Search This Blog

Sunday, May 25

Life Is For The Birds

Is there anything nicer in Spring than listening to the birds sing? Here in The Old Dominion, we get a fair variety of birds. A couple of seasons ago, I started putting seed out in a feeder. It was nice to see and listen to the little feathered things. Mockingbirds, sparrows, wrens and mourning doves. One of my particular favorites is the white-breasted nuthatch. He eats off the tree upside down. I'm not doing too well attracting finches yet, but I did put them up a special feeder this Spring, so we'll see what happens. They usually wait until the Black-eyed Susans bloom in July before they show up en masse. Alas, I have never been able to attract hummingbirds. A new type of bird showed up yesterday: he's all dark black on his body, with a kinda bronze colored head. He has a very high pitched warble. I haven't identified him yet. Any thoughts?

Anywho, I started putting out different kinds of foods in different types of feeders to see if I could attract a broader variety, a little cylander with peanuts for the Blue Jays, some saffron and sunflowers seeds for the cardinals. Last summer, I put out a couple of suet baskets and was delighted to welcome two couples of Downy woodpeckers, like this handsome fellow, and also a couple of hairy woodpeckers. Yes, all of you with your filthy minds, that's really what they're called -- hairy woodpeckers. Like most of the bird world, the males feel the need to have all the colorful plummage.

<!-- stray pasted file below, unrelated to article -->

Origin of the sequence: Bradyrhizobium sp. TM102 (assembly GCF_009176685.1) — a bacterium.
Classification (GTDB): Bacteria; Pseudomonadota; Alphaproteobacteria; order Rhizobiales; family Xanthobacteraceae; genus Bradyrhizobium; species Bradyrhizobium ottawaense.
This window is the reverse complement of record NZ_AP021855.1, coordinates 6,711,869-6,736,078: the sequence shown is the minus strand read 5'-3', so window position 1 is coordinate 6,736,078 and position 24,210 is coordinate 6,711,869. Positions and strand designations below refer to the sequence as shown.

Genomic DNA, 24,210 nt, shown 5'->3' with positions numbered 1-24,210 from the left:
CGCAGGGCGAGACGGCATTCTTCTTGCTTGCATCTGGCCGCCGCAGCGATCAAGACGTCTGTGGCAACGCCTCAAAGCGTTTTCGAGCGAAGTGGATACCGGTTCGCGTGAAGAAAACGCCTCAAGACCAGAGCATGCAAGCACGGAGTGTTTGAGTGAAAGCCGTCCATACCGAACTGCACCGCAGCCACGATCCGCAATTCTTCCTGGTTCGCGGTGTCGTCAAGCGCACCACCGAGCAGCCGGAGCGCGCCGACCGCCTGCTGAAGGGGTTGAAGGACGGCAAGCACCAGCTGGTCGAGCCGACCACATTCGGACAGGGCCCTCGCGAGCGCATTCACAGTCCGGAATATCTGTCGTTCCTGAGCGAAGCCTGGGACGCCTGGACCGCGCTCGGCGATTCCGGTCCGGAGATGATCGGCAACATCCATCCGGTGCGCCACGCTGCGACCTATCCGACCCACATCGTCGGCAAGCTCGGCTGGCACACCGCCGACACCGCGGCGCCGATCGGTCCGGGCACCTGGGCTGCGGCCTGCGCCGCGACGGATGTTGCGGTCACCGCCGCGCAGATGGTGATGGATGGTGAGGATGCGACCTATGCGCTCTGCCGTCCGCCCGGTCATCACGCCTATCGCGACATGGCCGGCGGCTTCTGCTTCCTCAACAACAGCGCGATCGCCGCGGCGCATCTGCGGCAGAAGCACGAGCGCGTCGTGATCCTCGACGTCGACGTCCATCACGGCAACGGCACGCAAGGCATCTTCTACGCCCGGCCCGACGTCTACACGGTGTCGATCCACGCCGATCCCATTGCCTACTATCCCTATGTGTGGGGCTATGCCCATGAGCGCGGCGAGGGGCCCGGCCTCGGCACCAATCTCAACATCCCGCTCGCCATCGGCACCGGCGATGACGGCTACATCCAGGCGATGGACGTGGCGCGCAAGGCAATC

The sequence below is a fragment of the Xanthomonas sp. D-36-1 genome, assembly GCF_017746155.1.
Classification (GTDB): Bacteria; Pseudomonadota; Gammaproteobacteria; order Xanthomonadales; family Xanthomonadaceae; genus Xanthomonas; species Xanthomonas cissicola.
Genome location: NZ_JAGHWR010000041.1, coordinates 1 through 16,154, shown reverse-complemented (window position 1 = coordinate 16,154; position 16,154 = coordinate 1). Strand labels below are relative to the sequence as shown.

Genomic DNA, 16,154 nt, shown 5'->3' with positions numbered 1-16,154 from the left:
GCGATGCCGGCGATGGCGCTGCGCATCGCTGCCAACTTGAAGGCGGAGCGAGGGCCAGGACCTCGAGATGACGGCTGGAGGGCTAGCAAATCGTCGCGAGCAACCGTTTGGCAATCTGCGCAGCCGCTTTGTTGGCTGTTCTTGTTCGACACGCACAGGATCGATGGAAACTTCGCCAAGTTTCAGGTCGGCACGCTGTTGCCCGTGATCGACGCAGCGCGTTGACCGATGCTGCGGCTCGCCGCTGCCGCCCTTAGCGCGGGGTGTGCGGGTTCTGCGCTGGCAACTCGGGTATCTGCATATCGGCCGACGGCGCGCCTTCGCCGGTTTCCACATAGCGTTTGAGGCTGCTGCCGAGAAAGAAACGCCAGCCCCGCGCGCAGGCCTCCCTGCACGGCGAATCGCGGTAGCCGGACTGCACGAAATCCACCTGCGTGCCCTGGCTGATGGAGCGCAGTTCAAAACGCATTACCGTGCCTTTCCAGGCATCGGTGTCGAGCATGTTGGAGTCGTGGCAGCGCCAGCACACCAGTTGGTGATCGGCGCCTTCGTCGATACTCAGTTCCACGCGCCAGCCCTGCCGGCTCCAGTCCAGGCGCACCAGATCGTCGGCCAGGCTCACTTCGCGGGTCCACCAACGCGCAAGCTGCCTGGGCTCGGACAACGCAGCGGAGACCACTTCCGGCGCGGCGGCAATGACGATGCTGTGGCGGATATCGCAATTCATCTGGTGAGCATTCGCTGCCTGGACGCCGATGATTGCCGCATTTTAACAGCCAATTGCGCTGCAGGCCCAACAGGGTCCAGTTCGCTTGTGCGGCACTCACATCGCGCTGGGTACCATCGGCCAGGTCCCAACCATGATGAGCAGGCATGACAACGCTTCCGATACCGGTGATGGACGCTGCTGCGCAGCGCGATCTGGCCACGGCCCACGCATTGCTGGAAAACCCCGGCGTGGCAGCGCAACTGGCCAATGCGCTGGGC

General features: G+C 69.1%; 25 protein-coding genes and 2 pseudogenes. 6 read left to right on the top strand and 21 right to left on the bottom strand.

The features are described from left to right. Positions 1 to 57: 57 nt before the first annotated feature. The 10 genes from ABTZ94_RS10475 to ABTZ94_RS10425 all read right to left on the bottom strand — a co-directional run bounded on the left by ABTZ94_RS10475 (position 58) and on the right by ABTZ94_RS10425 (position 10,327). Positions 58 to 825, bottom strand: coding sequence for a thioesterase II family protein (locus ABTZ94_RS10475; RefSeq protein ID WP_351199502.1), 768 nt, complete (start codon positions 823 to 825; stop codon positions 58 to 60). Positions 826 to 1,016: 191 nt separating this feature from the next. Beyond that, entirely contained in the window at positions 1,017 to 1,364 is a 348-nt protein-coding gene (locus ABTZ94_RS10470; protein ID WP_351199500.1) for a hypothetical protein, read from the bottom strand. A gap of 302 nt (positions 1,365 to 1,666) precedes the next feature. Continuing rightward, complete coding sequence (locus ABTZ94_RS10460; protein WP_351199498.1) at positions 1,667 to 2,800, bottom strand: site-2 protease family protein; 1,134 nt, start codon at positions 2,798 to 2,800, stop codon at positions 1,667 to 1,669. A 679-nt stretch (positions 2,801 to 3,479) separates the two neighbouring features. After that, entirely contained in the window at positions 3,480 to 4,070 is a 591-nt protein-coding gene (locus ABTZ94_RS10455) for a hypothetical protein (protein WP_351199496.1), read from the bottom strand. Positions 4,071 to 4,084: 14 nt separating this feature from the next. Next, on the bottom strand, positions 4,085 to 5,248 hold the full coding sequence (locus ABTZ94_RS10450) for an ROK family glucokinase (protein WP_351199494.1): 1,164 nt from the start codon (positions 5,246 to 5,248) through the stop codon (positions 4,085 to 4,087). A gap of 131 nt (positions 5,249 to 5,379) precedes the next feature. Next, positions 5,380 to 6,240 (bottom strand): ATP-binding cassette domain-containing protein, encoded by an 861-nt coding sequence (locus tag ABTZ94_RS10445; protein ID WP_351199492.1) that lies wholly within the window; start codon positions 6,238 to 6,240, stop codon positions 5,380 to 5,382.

My kids laugh at me and tell me I'm obsessed with my little bird friends, but I don't care, they'll probably lock me up in the nuthouse one day anyway, the little brats.

The woodpeckers are now my problem. See, they don't feed on the ground, unlike, say, cardinals, who mostly eat on the ground. The woodpeckers only like the suet. Well, guess what, there's another species of bird that really, really likes suet. These little mofos right here:

The dreaded Grackle. I hate these birds with every fiber of my being. They are pesky, scavenger birds. They are ugly to look at. What's worse is, they don't sing; their caw is only slightly less annoying than a crow's. And they love the suet. I wouldn't mind if one or two occasionally stopped by, but these bastards travel in packs. Whenever I fill the suet baskets, they descend upon the backyard like locusts. First one shows up, then he lets all his freaking relatives know, and the next thing you know, there are six or seven here at once. They wolf down the suet, and my poor little woodpeckers show up to find the baskets empty. Now this bums me out to no end.

Any ideas? How do I get rid of the pest birds without also getting rid of all the ones I love so much? Is it like life, where you have to take the good and the bad?

No comments: